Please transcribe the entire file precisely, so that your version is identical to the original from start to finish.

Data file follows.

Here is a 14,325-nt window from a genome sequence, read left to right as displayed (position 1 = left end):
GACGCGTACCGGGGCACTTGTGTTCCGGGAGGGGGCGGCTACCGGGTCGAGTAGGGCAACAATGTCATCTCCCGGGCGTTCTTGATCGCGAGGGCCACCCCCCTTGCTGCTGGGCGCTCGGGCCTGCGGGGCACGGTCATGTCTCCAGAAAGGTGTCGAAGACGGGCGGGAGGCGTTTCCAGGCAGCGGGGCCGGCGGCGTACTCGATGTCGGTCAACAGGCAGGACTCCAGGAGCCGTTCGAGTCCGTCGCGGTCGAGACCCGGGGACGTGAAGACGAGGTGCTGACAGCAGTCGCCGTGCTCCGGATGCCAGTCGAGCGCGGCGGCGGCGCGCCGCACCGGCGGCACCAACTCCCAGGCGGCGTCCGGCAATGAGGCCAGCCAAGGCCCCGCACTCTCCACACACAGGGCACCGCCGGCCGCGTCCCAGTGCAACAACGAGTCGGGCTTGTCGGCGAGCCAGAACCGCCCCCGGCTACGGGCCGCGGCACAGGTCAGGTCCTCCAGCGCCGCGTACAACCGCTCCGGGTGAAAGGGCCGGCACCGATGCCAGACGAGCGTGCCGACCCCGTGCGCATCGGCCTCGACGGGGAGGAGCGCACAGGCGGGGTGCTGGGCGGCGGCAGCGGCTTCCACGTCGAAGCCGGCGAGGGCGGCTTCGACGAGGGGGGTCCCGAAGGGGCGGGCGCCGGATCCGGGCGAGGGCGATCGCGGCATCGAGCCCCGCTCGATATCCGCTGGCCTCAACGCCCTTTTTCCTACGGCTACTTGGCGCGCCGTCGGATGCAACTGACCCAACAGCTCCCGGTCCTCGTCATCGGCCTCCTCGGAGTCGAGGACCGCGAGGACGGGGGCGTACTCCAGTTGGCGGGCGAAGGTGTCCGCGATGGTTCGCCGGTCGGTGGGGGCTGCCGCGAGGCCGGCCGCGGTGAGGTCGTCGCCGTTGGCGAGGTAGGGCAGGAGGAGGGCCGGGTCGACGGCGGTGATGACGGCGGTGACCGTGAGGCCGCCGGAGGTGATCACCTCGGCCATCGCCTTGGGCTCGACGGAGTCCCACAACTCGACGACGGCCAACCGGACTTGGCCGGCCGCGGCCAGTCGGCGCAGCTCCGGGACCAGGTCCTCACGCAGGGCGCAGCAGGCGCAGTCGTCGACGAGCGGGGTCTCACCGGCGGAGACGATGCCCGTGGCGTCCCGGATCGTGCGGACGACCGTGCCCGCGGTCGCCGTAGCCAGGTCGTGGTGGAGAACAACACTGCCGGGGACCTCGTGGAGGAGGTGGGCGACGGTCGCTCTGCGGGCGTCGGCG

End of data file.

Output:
Here is a 14,325-nt window from a genome sequence, read left to right as displayed (position 1 = left end):
GACGCGTACCGGGGCACTTGTGTTCCGGGAGGGGGCGGCTACCGGGTCGAGTAGGGCAACAATGTCATCTCCCGGGCGTTCTTGATCGCGAGGGCCACCCCCCTTGCTGCTGGGCGCTCGGGCCTGCGGGGCACGGTCATGTCTCCAGAAAGGTGTCGAAGACGGGCGGGAGGCGTTTCCAGGCAGCGGGGCCGGCGGCGTACTCGATGTCGGTCAACAGGCAGGACTCCAGGAGCCGTTCGAGTCCGTCGCGGTCGAGACCCGGGGACGTGAAGACGAGGTGCTGACAGCAGTCGCCGTGCTCCGGATGCCAGTCGAGCGCGGCGGCGGCGCGCCGCACCGGCGGCACCAACTCCCAGGCGGCGTCCGGCAATGAGGCCAGCCAAGGCCCCGCACTCTCCACACACAGGGCACCGCCGGCCGCGTCCCAGTGCAACAACGAGTCGGGCTTGTCGGCGAGCCAGAACCGCCCCCGGCTACGGGCCGCGGCACAGGTCAGGTCCTCCAGCGCCGCGTACAACCGCTCCGGGTGAAAGGGCCGGCACCGATGCCAGACGAGCGTGCCGACCCCGTGCGCATCGGCCTCGACGGGGAGGAGCGCACAGGCGGGGTGCTGGGCGGCGGCAGCGGCTTCCACGTCGAAGCCGGCGAGGGCGGCTTCGACGAGGGGGGTCCCGAAGGGGCGGGCGCCGGATCCGGGCGAGGGCGATCGCGGCATCGAGCCCCGCTCGATATCCGCTGGCCTCAACGCCCTTTTTCCTACGGCTACTTGGCGCGCCGTCGGATGCAACTGACCCAACAGCTCCCGGTCCTCGTCATCGGCCTCCTCGGAGTCGAGGACCGCGAGGACGGGGGCGTACTCCAGTTGGCGGGCGAAGGTGTCCGCGATGGTTCGCCGGTCGGTGGGGGCTGCCGCGAGGCCGGCCGCGGTGAGGTCGTCGCCGTTGGCGAGGTAGGGCAGGAGGAGGGCCGGGTCGACGGCGGTGATGACGGCGGTGACCGTGAGGCCGCCGGAGGTGATCACCTCGGCCATCGCCTTGGGCTCGACGGAGTCCCACAACTCGACGACGGCCAACCGGACTTGGCCGGCCGCGGCCAGTCGGCGCAGCTCCGGGACCAGGTCCTCACGCAGGGCGCAGCAGGCGCAGTCGTCGACGAGCGGGGTCTCACCGGCGGAGACGATGCCCGTGGCGTCCCGGATCGTGCGGACGACCGTGCCCGCGGTCGCCGTAGCCAGGTCGTGGTGGAGAACAACACTGCCGGGGACCTCGTGGAGGAGGTGGGCGACGGTCGCTCTGCGGGCGTCGGCG